Locksmith eakring

Carl WarkOn the top of Mam Tor, overlooking Castleton, are 2 bronze age burial mounds, believed to be over 3500 years old. Additionally, the remains of a Celtic hill top fort or settlement on Mam Tor (known to the Celts as Mother Mountain), stretches over 16 acres and is thought to date back to around 1000BC. In 1969 the Mam Tor hill fort was excavated and fragments of an axe were found. These were dated by their general style to between the 11th and 7th Centuries BC and by their detail estimated to be closer to 7th Century.

At the other end of The Hope Valley, above the village of Hathersage, lies Carl Wark. This is an escarpment hill fort dating to perhaps Iron Age, although Bronze Age artifacts have been discovered nearby so the area may have been inhabited for longer. Archaeologists have speculated that its earliest use may have been during the Neolithic. It was possibly abandoned and later fortified by the Romans when they came to the area.

Mining in The Hope Valley
The area has been mined for almost as long as there have been people living here! Odin Mine (right) in Castleton is possibly the oldest mine in Derbyshire. It is thought to have been mined by the Danes and its name - Odin (Oden?) is used as evidence of this.

Lead was one of the first metals discovered by humans. Archaeologists have discovered evidence of its use from as far back as 3000BC. It is reasonable to assume that any settlers in the Hope Valley would have been quick to make use of any lead buried in the area. However, the Romans are credited with most of the early lead mining in the Hope Valley. They prized lead and used it widely. In later times, lead was not only used for water pipes, but for tanks, gutters, roofing, coffins and for all manner of ornamental items. By the 18th Century, there were countless mines in the area, although by the end of the 19th Century, much of the mining had ceased, although the mines, shafts and much equipment can still be seen.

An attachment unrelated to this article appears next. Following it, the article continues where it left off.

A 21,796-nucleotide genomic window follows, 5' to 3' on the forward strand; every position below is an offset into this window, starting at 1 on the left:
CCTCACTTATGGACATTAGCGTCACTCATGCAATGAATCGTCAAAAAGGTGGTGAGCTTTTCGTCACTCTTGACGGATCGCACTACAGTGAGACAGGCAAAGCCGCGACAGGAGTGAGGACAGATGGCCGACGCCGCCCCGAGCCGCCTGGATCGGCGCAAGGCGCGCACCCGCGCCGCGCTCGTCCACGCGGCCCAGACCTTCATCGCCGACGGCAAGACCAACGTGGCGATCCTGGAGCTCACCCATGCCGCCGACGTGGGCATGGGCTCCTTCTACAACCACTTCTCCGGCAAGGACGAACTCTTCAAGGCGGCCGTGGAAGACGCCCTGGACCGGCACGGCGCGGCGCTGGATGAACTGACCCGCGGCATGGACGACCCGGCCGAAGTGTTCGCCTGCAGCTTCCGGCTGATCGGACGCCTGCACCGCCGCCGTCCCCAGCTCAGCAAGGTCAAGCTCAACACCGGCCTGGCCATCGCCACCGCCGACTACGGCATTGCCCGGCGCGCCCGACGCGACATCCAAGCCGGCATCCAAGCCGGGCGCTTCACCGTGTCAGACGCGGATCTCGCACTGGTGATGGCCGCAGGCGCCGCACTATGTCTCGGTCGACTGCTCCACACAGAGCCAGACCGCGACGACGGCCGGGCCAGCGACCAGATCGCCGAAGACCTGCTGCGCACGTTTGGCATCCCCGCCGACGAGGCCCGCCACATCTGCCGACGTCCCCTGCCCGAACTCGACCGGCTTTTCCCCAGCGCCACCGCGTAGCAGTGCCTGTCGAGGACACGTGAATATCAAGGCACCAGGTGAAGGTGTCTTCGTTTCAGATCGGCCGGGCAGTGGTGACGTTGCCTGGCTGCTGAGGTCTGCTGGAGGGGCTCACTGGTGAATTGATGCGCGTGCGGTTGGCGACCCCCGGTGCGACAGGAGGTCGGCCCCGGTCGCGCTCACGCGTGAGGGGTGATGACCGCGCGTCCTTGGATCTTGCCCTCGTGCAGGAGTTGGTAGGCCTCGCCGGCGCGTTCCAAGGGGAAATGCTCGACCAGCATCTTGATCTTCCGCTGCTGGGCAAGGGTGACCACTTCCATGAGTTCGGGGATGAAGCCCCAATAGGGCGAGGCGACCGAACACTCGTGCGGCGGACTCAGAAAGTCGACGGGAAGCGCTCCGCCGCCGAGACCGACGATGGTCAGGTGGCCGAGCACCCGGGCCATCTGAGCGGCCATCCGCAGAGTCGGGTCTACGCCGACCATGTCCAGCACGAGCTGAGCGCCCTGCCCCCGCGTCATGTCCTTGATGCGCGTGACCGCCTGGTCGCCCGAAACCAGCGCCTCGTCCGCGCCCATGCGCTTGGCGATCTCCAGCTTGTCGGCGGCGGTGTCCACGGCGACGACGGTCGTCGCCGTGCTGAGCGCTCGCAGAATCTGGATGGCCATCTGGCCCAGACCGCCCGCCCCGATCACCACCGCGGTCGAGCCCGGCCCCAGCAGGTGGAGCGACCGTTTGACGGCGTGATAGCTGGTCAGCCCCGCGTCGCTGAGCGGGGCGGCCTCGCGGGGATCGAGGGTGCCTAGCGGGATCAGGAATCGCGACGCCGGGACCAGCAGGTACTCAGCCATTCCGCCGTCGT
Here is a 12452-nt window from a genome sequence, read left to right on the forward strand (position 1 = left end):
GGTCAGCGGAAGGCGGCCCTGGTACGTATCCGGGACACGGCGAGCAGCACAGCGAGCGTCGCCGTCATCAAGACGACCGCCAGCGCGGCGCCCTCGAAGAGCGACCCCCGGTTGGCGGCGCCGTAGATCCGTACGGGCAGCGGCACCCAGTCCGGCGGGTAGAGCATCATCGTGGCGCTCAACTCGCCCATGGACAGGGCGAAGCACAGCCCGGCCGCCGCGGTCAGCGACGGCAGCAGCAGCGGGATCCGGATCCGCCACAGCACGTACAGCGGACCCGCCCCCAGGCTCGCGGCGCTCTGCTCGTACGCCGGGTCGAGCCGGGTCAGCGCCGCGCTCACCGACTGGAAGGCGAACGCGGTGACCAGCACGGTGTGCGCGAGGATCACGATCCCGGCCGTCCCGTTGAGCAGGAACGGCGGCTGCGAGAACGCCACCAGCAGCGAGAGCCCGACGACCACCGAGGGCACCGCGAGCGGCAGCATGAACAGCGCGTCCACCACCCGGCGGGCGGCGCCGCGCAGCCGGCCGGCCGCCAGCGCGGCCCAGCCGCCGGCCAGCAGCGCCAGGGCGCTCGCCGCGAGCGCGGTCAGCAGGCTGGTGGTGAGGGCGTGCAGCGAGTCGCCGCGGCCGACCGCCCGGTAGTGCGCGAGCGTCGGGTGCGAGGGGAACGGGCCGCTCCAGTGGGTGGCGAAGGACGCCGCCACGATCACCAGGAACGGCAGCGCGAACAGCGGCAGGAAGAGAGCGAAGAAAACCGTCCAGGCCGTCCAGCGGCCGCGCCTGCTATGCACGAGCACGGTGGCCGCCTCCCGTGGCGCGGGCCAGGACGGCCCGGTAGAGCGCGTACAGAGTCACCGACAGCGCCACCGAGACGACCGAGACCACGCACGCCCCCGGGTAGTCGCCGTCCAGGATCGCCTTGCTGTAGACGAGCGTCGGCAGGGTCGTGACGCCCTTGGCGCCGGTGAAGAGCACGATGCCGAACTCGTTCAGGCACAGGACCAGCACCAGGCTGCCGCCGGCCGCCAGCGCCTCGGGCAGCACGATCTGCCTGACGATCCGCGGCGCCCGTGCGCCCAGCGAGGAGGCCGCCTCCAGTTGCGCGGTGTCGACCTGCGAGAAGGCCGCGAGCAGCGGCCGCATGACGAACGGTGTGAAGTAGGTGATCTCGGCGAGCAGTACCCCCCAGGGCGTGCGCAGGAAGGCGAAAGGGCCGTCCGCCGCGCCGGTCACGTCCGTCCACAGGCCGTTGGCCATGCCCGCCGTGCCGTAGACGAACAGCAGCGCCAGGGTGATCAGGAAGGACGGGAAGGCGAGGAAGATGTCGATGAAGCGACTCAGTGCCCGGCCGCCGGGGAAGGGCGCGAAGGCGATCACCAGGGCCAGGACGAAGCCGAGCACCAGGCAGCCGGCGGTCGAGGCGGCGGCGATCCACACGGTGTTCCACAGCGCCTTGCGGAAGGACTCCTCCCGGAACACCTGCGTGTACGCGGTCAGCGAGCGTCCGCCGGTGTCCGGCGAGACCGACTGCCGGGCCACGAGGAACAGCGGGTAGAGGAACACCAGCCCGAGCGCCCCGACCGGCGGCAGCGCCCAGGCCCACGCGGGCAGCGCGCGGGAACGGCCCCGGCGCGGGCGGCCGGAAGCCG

Odin MineThe minerals that the miners gave barely a glance as they threw them aside to mine the lead are now more valued than the lead itself. In this area the most famous of these is Blue John crystal, which continues to be mined and used today. Fluorite is widely used; one of these uses is the fluoride in toothpaste. Much of the fluorite mined in Britain comes from the Peak District. Calcite is used, for example, as a neutraliser of acids while some of the uses of Barite are as a weighting agent in drilling muds and as paint pigments. Its high density means that it is opaque to x-rays and is given to patients before x-ray to aid diagnosis.

Romans In The Valley

The Romans found The Hope Valley to be a place of great importance when they arrived in the area in around 70AD and displaced the Celts. The remains of their fort, Navio, lie at in The Hope Valley in 1665, in a parcel of cloth from London. London was already falling and countless people had died. It was not understood at the time that the plague was carried by fleas that had fed on infected rats.